“At first I just stared at the audience,” Shirley recalled. “Then I spoke into the microphone. ‘Now look here,’ I said, in a broad Welsh accent. ‘I’ve come here tonight to entertain you lot and if you don’t want to listen then I’ll bloody well go home. But you can at least give me a chance’.”
The silence continued. “Then I looked at the musical director, started tapping my foot and said, ‘Now!’
“Well, by the time I finished my final number, the applause was deafening.” News of the way that Shirley had handled the Glaswegian audience filtered back to Moss Empires, who kept their word and gave her a contract. “I was a heroine,” she later said of the event.
But while her career flourished, Shirley was notoriously unlucky in love.
She was once held at gunpoint by an obsessive ex-boyfriend. She went on to get married twice, first to Kenneth Hume.
They married shortly after 9.30 on the morning of June 8, 1961, at Paddington registrar’s office. The bride arrived in Hume’s coffee-coloured Bentley, and wore a pink costume with matching toque hat and veil. The groom arrived on foot two minutes after Shirley had entered the building, wearing a dark blue suit with a rose in his lapel.
Approximately 14 minutes later, the couple emerged from the building arm in arm.
A group of housewives with prams, shopping in the busy street wished her, “Good luck, Shirley”.
When asked why she had chosen Hume, Shirley would later explain: “He made me laugh, he was incredibly romantic and he asked me six times. I was crazy about the man.”
But Hume filed for divorce in February 1964 and Shirley, who kept him on as her manager, went on to remarry.
On August 13, 1968, Shirley married her second husband Sergio Novak, in a brief ceremony that took place at 2.30am.
The venue was the Little Church of the West in Las Vegas (where Shirley was appearing in cabaret at the Sahara Hotel).
Her two daughters were bridesmaids.
The bride wore blue, and in the wedding photographs she looks extremely happy, and very much in love. Sergio, on the other hand, looks rather wooden.
“My daughters adore Sergio,” Shirley said. “He will be a wonderful father.”
As time went by, this proved to be the case, and Shirley’s daughters Sharon and Samantha both took Novak’s name.
Shirley would later blame the collapse of her marriage on the fact that she had allowed Sergio to become her manager.
She said: “My first husband was in the business, so it was more like a partnership. I didn’t learn from my mistake, I did it again and, second time, it was even worse. We were talking about contracts in bed.”
She also ruefully observed: “Money-wise, I’ve looked after all the men in my life.”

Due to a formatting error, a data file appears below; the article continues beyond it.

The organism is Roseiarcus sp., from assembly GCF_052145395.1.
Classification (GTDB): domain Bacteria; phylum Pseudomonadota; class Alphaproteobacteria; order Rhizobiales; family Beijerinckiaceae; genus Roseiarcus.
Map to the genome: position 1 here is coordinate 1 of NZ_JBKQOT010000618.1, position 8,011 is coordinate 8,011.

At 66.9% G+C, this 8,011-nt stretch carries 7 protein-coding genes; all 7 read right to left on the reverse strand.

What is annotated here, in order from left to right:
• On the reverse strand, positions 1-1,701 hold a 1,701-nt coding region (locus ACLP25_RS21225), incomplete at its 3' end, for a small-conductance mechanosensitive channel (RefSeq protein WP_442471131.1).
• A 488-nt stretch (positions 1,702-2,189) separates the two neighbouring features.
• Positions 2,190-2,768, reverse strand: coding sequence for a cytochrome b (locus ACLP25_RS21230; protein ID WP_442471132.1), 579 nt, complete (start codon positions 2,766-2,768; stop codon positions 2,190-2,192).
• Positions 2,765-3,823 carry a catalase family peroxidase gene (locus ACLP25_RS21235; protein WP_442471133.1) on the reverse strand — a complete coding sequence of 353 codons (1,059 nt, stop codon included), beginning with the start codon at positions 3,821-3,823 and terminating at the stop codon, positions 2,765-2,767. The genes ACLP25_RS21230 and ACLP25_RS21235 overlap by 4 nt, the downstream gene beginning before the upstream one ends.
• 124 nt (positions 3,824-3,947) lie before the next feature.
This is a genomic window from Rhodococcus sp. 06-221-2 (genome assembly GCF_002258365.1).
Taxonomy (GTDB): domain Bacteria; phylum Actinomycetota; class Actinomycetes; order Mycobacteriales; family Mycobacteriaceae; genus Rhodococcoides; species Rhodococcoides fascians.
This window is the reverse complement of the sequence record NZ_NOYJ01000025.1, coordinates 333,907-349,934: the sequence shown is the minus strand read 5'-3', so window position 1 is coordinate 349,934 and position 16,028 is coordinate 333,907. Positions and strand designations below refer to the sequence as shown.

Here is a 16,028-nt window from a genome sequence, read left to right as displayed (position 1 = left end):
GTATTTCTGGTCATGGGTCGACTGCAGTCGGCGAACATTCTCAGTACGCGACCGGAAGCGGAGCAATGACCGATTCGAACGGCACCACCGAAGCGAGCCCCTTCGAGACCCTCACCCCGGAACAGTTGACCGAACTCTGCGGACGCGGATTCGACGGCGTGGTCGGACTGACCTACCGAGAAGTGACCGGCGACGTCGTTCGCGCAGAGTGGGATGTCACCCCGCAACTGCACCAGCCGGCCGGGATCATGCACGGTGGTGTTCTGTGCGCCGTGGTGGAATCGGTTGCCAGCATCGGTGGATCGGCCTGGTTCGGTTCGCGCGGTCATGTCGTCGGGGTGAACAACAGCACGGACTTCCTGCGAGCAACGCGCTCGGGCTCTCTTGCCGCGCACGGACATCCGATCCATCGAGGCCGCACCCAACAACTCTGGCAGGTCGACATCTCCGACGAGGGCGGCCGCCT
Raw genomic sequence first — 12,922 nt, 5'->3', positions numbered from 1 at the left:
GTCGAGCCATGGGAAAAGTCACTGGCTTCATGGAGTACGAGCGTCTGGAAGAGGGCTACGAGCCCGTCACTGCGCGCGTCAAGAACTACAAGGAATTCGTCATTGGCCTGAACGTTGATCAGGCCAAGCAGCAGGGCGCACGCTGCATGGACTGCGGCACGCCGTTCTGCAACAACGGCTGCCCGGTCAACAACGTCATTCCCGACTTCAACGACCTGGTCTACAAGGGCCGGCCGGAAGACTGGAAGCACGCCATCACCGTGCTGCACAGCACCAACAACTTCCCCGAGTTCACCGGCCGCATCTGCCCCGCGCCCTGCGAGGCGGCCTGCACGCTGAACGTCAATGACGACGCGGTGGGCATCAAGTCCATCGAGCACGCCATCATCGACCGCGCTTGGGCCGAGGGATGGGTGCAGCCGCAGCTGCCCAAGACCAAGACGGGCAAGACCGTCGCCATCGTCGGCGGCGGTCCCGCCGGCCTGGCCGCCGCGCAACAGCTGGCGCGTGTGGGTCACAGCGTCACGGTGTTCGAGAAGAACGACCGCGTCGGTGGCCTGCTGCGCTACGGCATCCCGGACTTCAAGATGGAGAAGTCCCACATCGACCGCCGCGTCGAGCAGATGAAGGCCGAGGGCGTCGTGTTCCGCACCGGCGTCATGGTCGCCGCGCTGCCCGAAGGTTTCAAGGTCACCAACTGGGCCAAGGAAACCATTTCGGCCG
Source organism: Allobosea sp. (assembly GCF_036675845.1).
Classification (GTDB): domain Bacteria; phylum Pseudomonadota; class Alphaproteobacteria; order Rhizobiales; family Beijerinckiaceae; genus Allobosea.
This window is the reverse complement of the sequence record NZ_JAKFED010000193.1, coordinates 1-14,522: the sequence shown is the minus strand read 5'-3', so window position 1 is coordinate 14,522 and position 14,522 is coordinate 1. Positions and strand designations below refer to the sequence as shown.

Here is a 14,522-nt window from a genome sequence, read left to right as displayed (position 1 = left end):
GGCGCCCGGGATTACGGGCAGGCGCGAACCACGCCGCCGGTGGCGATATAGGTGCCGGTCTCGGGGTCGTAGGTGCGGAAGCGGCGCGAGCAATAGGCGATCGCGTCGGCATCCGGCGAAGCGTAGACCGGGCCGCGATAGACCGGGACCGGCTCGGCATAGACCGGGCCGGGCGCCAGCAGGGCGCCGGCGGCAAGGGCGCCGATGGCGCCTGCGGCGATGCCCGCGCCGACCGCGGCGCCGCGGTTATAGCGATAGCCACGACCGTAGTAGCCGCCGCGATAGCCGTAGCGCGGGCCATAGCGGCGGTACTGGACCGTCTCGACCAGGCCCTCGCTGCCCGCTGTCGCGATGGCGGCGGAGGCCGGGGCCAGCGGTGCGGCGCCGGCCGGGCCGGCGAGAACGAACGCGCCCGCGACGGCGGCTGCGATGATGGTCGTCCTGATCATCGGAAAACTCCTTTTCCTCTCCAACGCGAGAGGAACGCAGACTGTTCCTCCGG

Sergio Novak, on the other hand, would later claim that the marriage finally ended because Shirley was having an affair with her Australian road manager Kenny Carter.
He later claimed: “Her stardom transferred to her private life. And Shirley has a bad temper.” Decades later, Shirley would dismissively refer to her second husband on stage as simply “the Italian”.
The first Bond film, Dr No, had had no theme song at all. Matt Monro’s rendition of Lionel Bart’s theme for From Russia With Love, the next movie in the series, had been only a minor hit in Britain.
Goldfinger was the film that would change all that, establishing Bond as a massive commercial property.
The 1964 film captured the public imagination, thanks to its gadget-laden Aston Martin, its laser-wielding villain and the unforgettable image of Shirley Eaton covered in gold paint.
It also probably helped that its theme song was a massive international hit – one of the finest moments of Shirley’s career.
The fact that Shirley was a key part of the film’s success may well have been a factor in her being asked to record two more Bond themes during the 1970s – and she remains the only artist ever to record more than one.
“Choosing the singer was like casting a movie,” the song’s composer John Barry later said, adding: “Shirley was great casting for Goldfinger. Nobody could have sung it like her. She had that great dramatic sense.
“When it came to the studio, she didn’t know what the hell the song was about, but she sang it with such total conviction that she convinced the rest of the world.”
The session’s engineer Eric Tomlinson recalls Shirley being less than happy when perfectionist Barry insisted on her recording take after take.
“She was certainly quite an outspoken lady,” Tomlinson observed. Shirley herself would later complain about the length Barry made her sustain one note, saying: “I had to hold the note until I was blue in the face.”
She has also commented that – strangely – she has never had any further trouble sustaining that note ever since that day.
Shirley Bassey had to keep the news of her damehood a secret for seven weeks, from early November 1999 until the New Year’s Honours List was announced at the end of the year.
She later confessed: “I nearly had a nervous breakdown. I was afraid to go out in case I told someone.”
The investiture ceremony making Shirley a Dame Commander of the Most Excellent Order of the British Empire was at Buckingham Palace in July.
It was an emotional moment for the performing veteran – she later said she had been moved almost to tears when the Queen congratulated her on her career.
This is an amended extract from Shirley Bassey: Diamond Diva by Peter Hogan, published by Andre Deutsch, extracted by Vikki White.